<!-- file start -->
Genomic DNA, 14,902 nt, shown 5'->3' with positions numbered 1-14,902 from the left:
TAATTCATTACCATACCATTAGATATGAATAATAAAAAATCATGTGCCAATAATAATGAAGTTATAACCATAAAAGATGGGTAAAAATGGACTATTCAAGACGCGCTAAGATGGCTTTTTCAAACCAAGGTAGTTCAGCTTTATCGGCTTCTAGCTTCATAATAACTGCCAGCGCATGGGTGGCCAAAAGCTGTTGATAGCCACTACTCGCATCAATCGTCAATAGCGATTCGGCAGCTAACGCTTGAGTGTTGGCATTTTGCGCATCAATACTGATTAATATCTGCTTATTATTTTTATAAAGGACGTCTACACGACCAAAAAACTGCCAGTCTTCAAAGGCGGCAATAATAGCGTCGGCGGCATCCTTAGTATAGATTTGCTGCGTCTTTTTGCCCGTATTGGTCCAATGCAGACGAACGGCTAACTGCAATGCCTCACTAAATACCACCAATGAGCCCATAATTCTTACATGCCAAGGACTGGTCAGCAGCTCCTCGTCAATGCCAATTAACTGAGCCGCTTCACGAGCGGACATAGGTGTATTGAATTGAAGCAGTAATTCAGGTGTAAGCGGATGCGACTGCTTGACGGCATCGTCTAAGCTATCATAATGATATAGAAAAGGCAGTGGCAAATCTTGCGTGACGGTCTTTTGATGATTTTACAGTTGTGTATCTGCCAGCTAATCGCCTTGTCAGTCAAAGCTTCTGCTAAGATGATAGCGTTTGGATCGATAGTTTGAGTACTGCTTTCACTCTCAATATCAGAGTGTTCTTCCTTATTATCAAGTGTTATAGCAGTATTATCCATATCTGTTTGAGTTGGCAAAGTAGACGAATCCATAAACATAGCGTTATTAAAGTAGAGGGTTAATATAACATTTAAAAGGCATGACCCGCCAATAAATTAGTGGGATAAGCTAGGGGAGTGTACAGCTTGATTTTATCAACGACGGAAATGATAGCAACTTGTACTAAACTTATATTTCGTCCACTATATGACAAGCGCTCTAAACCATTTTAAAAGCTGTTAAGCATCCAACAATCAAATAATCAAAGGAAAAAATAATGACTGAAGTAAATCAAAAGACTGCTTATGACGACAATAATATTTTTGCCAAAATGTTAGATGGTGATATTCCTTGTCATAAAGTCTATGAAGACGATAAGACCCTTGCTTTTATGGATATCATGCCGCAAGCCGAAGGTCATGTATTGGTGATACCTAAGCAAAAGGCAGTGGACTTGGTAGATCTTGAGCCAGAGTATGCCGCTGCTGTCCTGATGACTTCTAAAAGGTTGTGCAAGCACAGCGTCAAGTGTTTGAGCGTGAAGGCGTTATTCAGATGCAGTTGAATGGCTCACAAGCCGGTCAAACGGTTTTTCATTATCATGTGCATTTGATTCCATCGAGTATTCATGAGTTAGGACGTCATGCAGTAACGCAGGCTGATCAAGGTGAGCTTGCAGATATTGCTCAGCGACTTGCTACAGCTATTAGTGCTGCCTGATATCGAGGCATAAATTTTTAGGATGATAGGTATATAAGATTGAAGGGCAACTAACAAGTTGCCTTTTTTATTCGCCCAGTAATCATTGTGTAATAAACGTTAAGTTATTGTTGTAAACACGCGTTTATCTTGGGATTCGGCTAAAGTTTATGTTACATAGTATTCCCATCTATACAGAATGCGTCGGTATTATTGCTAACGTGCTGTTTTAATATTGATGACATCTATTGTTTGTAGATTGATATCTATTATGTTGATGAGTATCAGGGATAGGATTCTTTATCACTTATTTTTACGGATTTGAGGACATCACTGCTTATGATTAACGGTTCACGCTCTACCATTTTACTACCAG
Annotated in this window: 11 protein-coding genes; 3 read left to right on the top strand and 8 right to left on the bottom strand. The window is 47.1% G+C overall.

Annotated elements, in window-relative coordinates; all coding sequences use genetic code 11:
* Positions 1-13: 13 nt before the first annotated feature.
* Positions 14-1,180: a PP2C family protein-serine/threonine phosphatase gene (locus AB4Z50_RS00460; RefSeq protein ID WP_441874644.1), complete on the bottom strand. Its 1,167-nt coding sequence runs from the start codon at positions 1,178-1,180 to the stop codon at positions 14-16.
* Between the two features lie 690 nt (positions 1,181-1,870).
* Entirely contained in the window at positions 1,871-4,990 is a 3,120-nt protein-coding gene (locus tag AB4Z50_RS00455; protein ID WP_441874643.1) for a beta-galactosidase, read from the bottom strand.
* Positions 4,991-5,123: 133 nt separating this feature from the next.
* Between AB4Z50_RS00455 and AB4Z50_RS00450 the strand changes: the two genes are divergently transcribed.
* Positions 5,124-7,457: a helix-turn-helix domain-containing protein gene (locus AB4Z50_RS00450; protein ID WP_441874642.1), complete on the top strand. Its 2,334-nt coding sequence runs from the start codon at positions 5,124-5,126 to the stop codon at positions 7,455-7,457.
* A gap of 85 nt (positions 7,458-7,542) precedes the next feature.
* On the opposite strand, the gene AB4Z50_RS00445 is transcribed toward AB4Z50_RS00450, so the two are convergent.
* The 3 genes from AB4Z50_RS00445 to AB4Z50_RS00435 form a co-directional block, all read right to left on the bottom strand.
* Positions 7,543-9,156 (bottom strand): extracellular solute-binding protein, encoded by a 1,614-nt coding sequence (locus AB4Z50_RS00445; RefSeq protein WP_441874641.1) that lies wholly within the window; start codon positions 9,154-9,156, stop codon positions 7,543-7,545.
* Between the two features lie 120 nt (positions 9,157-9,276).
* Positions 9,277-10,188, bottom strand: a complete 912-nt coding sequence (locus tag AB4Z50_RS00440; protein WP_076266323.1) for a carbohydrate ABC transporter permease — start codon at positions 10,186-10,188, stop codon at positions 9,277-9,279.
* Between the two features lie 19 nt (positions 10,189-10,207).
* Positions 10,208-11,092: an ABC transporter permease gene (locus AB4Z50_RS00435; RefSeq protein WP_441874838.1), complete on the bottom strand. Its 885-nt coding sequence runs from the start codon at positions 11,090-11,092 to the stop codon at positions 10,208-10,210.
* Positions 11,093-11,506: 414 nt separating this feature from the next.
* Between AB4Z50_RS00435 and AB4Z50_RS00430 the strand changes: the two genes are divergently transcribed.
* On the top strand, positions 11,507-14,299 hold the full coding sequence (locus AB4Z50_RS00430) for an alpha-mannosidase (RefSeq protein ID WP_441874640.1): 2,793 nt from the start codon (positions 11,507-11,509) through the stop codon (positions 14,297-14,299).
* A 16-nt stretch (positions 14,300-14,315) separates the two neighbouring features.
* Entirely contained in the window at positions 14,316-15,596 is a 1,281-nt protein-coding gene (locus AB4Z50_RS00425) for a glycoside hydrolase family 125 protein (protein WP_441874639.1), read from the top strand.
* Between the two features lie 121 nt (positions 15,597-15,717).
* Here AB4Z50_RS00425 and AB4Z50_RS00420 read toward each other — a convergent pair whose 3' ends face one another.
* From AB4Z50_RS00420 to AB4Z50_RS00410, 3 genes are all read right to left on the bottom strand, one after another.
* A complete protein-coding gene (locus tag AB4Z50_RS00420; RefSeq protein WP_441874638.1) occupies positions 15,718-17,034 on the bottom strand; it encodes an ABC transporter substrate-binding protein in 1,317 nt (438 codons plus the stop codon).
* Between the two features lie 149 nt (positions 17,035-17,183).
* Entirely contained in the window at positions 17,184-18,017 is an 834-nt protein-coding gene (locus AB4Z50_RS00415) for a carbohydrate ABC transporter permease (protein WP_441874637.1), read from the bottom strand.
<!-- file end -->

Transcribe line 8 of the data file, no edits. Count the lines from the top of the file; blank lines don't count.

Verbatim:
* Entirely contained in the window at positions 1,871-4,990 is a 3,120-nt protein-coding gene (locus tag AB4Z50_RS00455; protein ID WP_441874643.1) for a beta-galactosidase, read from the bottom strand.